Another popular truck in Afghanistan was the so-called fast attack vehicle, which is a Mercedes-Benz 0-Class rugged SUV, distributed in the United States by Advanced Vehicle Systems. The Corps has bought 92 trucks, for about $50,000 each. According to AVS President Mark Stanley, these vehicles have participated in 15 deployments.

The Marines started a program for a new ultra-light truck, called the Internally Transportable Vehicle. The ITV was supposed to fit inside a V-22 tilt-rotor or a CH-53E cargo bay, and the vehicle also was to be used by U.S. Special Operations Forces. The Marines budgeted $6 million for the TV in 2002-2003.

Two companies--AVS and Flyer Corp.-- received contracts two years ago to make four vehicles. After a downselect scheduled for last fall, the winner would have produced hundreds of trucks.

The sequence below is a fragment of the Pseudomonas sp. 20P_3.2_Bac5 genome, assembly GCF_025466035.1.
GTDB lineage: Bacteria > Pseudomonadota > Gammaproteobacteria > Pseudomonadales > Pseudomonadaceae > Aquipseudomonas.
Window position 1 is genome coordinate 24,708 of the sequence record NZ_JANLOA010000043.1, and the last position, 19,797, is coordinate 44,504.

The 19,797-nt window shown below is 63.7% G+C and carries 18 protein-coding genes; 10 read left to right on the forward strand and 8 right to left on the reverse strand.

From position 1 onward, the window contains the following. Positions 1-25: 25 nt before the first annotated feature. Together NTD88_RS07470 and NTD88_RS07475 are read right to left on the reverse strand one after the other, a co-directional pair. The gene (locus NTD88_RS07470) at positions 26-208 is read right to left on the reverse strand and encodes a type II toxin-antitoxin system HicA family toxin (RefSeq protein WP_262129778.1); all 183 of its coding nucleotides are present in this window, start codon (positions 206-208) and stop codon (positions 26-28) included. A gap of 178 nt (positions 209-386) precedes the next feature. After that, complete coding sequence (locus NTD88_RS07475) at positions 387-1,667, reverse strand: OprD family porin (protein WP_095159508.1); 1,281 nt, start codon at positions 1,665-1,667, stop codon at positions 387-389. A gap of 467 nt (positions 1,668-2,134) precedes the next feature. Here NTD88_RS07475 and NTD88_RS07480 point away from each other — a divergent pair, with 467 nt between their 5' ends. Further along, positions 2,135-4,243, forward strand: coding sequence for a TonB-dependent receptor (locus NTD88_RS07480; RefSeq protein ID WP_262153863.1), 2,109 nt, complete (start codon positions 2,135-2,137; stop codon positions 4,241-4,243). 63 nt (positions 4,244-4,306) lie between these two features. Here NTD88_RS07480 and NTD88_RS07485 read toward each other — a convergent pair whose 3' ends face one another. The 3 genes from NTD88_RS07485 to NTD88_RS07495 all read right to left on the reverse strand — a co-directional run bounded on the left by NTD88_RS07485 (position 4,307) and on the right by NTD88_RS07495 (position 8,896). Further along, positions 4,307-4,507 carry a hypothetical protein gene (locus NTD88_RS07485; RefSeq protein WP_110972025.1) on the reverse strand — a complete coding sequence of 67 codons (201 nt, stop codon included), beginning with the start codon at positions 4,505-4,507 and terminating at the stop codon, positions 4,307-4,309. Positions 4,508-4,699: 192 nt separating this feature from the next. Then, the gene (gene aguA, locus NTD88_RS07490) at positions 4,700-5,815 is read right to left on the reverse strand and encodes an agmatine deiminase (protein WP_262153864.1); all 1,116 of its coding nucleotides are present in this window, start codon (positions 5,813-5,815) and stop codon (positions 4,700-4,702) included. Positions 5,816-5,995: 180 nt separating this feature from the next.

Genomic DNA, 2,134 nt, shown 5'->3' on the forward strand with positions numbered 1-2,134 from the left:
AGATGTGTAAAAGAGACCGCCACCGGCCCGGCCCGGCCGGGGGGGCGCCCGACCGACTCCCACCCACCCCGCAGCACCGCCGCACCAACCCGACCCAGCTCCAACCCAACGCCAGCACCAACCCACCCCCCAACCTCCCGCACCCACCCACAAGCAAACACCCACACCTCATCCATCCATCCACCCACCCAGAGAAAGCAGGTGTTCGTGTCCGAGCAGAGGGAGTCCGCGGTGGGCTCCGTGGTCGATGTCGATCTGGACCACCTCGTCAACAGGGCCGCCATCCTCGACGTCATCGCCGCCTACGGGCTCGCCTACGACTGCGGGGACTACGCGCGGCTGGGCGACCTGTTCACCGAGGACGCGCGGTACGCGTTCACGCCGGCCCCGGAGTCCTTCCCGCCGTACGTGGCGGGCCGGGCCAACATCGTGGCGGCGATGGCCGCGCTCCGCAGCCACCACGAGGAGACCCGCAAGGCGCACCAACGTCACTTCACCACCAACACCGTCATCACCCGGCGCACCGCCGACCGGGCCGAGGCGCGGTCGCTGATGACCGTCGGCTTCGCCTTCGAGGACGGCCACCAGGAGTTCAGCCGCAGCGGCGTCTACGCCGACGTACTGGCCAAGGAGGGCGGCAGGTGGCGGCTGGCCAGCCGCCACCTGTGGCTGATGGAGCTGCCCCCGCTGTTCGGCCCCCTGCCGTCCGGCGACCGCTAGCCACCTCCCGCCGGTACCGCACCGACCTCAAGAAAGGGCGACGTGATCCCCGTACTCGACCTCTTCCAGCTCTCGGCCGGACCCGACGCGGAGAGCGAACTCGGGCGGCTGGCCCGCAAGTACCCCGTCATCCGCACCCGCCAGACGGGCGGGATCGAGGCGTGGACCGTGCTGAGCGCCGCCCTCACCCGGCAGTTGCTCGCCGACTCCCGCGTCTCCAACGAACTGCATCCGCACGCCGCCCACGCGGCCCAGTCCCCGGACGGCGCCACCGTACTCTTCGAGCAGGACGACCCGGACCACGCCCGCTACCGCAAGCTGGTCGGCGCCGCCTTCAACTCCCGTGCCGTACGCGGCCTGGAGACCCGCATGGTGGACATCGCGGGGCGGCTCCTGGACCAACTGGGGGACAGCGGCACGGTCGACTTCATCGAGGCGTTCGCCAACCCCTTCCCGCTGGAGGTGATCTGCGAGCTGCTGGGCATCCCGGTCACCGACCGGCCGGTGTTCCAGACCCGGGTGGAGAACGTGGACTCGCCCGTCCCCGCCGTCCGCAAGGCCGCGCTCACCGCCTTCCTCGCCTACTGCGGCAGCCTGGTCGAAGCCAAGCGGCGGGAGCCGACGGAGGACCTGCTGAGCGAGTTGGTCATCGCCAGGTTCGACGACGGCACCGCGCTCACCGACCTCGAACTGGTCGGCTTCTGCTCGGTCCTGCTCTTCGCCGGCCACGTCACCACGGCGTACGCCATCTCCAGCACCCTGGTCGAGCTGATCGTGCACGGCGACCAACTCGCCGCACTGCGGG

The two competitors, however, were told in December that the program was on hold, pending a review by the Marine Corps Requirements Oversight Council. According to Feigley, the issues of most concern for the MROC were the TV payload and aircraft interface. "The requirements we originally set a year ago are being reevaluated, based on the experience in Afghanistan," said Feigley. "The MROC scrubbed the requirements and will be making a decision in February [2002]." At press time, however, Marine officials declined to comment on the outcome of the review.

Feigley explained that the ITV requirements may have to change, so it can be more useful in operations from ships and "extremely austere environments, across many different types of terrain, with little physical infrastructure." Initially, he said, "the TV was conceived for more conventional operations."

It is not clear when, or whether, the ITV program will resume.
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Article Details
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Author:Erwin, Sandra I.
Publication:National Defense
Geographic Code:1USA
Date:Apr 1, 2002
Previous Article:Army's next battle: Fuel, transportation costs: Gen. Thompson says hybrid-electric tactical vehicles offer a viable alternative.